LANSING – The Michigan House Commerce and Tourism Committee on Thursday moved legislation providing some additional tax exemptions to the company Switch in Gaines Township while holding off on two bills that would expand tax exemptions for additional data centers.
SB 455 was referred to the House Ways and Means Committee 6-4 with one Democratic member abstaining. The bill moved as Switch reached a deal with the Kent County Intermediate School District and Caledonia schools.
The deal comes as Switch seeks additional tax exemptions, which it says are a clarification of the 2015 deal it made with the state to become a renaissance zone after legislation passed exempted co-located data centers from paying sales or use taxes.
Switch says it was not required to pay any property taxes – and did not receive a bill for nearly three years – while the state and schools said the renaissance zone did not exempt it from all property taxes.
Chris Glass, representing the Kent County ISD and Caledonia Schools, was neutral on the bill. Glass said the schools and Switch had come to a “framework agreement,” which includes SB 455.
The agreement also includes, as Gongwer reported Wednesday, the resolution of the complaint Switch filed with the Tax Tribunal seeking a refund of the approximately $624,000 in taxes it paid for the enhancement millage and debt millage in a way that prevents the school districts from having to repay those funds.
Another piece is that Switch will in effect commit to paying real property taxes as though its property’s assessed value rises by 10 percent per year. If the official assessment does not rise by that amount, Switch will make up the difference.
Also included in the deal is legislation (HB 5187 and HB 5188) introduced Thursday requiring reimbursement payments to the School Aid Fund for sales and use tax exemptions. An amendment to tie bar those bills to SB 455 failed Thursday.
Glass said the schools are comfortable with how the agreement is progressing.
During Thursday’s hearing, Natalie Stewart with Switch maintained the company believed they would be exempt from paying all property taxes after making a deal with the state to enter into a renaissance zone. However, the agreement signed by the company said it would have to pay some property taxes.
Stewart said without the bill there are deals that are “in flux” as those involved see if the legislation is passed. She also said the lack of the bill could slow down the growth and development at the Gaines Township site.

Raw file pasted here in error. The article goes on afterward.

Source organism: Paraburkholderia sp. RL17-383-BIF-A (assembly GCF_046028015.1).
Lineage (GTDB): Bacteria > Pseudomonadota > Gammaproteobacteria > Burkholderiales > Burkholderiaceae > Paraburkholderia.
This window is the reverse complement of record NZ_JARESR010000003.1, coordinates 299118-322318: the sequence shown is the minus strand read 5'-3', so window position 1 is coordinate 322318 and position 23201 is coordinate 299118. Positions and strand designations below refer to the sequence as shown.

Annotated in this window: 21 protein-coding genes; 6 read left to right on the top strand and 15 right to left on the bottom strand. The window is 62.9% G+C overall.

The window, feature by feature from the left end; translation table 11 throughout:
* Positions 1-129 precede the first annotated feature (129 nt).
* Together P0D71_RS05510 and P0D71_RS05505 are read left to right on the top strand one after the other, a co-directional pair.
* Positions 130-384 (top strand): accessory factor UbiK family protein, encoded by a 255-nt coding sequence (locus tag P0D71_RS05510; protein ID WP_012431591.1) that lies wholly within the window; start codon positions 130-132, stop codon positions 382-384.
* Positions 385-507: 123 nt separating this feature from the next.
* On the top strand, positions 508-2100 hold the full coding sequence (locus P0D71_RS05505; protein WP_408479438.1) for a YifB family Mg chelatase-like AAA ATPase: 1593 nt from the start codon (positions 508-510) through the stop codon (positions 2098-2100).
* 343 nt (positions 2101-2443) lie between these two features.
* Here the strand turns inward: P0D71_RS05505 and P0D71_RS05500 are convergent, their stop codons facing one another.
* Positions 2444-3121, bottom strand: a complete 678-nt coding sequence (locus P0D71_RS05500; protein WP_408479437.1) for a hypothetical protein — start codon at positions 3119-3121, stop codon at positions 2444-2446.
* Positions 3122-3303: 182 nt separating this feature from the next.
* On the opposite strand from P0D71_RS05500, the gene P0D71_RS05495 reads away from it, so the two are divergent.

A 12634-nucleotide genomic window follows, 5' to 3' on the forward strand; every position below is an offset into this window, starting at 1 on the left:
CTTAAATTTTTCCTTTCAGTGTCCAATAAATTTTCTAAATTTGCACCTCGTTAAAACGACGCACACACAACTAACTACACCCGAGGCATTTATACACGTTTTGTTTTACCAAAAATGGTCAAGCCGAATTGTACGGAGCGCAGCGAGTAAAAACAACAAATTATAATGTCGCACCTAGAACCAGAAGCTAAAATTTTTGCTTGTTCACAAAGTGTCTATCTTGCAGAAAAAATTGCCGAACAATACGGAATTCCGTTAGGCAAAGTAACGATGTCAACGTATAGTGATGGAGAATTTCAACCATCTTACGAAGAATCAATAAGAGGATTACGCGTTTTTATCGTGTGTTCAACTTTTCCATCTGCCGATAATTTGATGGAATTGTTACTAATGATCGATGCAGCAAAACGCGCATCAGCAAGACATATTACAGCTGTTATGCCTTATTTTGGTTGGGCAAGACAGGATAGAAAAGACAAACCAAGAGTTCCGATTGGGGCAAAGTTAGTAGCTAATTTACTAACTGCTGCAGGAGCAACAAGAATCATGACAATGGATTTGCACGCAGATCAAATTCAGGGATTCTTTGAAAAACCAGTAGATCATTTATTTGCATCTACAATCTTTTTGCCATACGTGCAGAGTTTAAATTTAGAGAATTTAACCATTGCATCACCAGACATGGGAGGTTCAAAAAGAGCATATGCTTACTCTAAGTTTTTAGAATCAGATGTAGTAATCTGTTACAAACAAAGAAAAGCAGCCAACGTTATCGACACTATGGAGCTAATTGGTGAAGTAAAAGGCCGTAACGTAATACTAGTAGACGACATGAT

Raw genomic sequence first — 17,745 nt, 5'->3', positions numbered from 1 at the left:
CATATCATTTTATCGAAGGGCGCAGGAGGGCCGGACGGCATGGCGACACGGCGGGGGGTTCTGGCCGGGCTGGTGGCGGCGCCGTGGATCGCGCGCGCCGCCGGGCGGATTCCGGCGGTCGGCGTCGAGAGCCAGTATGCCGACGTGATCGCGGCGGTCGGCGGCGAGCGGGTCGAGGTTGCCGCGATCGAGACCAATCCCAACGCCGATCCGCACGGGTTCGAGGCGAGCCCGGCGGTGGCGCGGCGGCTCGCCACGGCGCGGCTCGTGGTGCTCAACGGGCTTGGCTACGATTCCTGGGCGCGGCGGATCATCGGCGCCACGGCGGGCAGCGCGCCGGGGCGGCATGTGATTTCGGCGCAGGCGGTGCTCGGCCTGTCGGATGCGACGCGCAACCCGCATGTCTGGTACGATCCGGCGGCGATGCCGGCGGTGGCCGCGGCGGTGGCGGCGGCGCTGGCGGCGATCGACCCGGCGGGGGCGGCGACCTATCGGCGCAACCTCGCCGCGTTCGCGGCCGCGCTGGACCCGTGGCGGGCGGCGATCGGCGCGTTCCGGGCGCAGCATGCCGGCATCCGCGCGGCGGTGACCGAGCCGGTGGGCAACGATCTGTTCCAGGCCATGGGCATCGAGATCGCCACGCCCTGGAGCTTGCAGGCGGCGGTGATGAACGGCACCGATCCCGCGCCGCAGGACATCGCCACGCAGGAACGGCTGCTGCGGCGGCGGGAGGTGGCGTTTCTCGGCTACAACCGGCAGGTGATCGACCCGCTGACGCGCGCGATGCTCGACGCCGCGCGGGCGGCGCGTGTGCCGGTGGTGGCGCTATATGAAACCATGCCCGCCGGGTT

“That is not our hope,” she said. “We like being here in Michigan.”
Rep. Kara Hope (D-Holt) also questioned the agreement signed by Switch and why the company signed the agreement if it did not reflect what they thought.
John Lindley, with Public Affairs Associates, said proof that Switch thought the deal meant they were exempt from these property taxes is that they came to Michigan and set up shop. They would not have done so otherwise, he said.
“If that wasn’t the agreement, they wouldn’t have started the operations and their clients wouldn’t have come,” he said.
Rep. Darrin Camilleri (D-Brownstown Township) said he was confused about the company’s argument that the only way it can be competitive in Michigan is with the tax exemption outlined in the bill, even though others would not see the exemption.
Stewart said any co-located data center could apply to be in a renaissance zone.
“But then we are going around the Renaissance Zone Act with this legislation,” Camilleri said. “That is what you are asking us to do.”
Jennifer Smith, with the Michigan Association of School Boards, which opposes the bill, said she is gravely concerned that the situation with Switch will set a precedent for other companies in renaissance zones to seek further tax exemptions.
She also noted that while the 2015 legislation exempting Switch along with all co-located data centers from sales and use taxes included a hold harmless provision for the School Aid Fund, which was never actually done.
ENTERPRISE DATA CENTERS: Also discussed Thursday were bills that would expand the definition of data centers and extend the sales and use tax exemption that applies to co-located centers like Switch and would apply to new, larger data centers to 2055 rather than 2035.
Under the bills, enterprise data centers that invest at least $250 million and have 30 full-time equivalent employees who make 120 percent of the average annual wage for the county where the facility is located would see sales and use tax exemptions.
Enterprise data centers could include larger scale operations of just one company, like a Facebook or Google, instead of several companies co-locating at a data center.
Supporters of the bills say those companies are not seeking to locate in Michigan currently without the sales and use tax exemptions, which are provided in other industries that involve expensive equipment, like agriculture.
Rep. Bronna Kahle (R-Madison) and Rep. Rebekah Warren (D-Ann Arbor) have said the bills would bring in revenue not currently realized by the state, so the exemption would not necessarily lose the state money.
School groups had similar concerns with the bills as they did with the Switch-specific legislation, despite the efforts to actually ensure the School Aid Fund received payments reimbursing it for revenues lost through sales and use tax exemptions.
And Tim Greimel with American Federation of State, County and Municipal Employees noted while reimbursing schools is good policy, the General Fund is already seeing additional pressures.
“Let’s not pretend the General Fund is just free money or doesn’t matter,” Greimel said.
This story was published by Gongwer News Service.